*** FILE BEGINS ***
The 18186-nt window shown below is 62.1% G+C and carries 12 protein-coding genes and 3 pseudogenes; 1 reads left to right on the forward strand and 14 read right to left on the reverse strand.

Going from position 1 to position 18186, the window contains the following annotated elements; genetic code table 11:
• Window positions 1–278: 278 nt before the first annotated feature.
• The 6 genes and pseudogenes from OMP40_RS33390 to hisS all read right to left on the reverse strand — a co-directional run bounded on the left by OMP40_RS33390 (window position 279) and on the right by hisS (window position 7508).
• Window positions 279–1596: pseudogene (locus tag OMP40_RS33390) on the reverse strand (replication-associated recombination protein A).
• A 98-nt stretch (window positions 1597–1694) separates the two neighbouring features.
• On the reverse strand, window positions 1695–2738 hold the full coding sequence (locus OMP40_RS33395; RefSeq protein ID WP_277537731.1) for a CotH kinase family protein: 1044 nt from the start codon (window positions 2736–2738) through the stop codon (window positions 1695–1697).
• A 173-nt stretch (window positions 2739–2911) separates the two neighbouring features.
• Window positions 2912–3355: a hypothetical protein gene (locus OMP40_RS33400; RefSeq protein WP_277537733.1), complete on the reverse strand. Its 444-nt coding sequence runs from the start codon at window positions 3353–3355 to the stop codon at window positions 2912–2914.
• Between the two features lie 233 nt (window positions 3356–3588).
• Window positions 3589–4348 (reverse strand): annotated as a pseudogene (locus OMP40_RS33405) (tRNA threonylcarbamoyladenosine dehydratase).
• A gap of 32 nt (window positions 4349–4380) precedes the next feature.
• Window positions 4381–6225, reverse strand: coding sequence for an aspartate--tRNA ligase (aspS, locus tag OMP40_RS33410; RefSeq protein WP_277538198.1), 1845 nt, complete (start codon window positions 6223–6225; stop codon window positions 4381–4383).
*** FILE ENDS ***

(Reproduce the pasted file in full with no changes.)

The 18186-nt window shown below is 62.1% G+C and carries 12 protein-coding genes and 3 pseudogenes; 1 reads left to right on the forward strand and 14 read right to left on the reverse strand.

Going from position 1 to position 18186, the window contains the following annotated elements; genetic code table 11:
• Window positions 1–278: 278 nt before the first annotated feature.
• The 6 genes and pseudogenes from OMP40_RS33390 to hisS all read right to left on the reverse strand — a co-directional run bounded on the left by OMP40_RS33390 (window position 279) and on the right by hisS (window position 7508).
• Window positions 279–1596: pseudogene (locus tag OMP40_RS33390) on the reverse strand (replication-associated recombination protein A).
• A 98-nt stretch (window positions 1597–1694) separates the two neighbouring features.
• On the reverse strand, window positions 1695–2738 hold the full coding sequence (locus OMP40_RS33395; RefSeq protein ID WP_277537731.1) for a CotH kinase family protein: 1044 nt from the start codon (window positions 2736–2738) through the stop codon (window positions 1695–1697).
• A 173-nt stretch (window positions 2739–2911) separates the two neighbouring features.
• Window positions 2912–3355: a hypothetical protein gene (locus OMP40_RS33400; RefSeq protein WP_277537733.1), complete on the reverse strand. Its 444-nt coding sequence runs from the start codon at window positions 3353–3355 to the stop codon at window positions 2912–2914.
• Between the two features lie 233 nt (window positions 3356–3588).
• Window positions 3589–4348 (reverse strand): annotated as a pseudogene (locus OMP40_RS33405) (tRNA threonylcarbamoyladenosine dehydratase).
• A gap of 32 nt (window positions 4349–4380) precedes the next feature.
• Window positions 4381–6225, reverse strand: coding sequence for an aspartate--tRNA ligase (aspS, locus tag OMP40_RS33410; RefSeq protein WP_277538198.1), 1845 nt, complete (start codon window positions 6223–6225; stop codon window positions 4381–4383).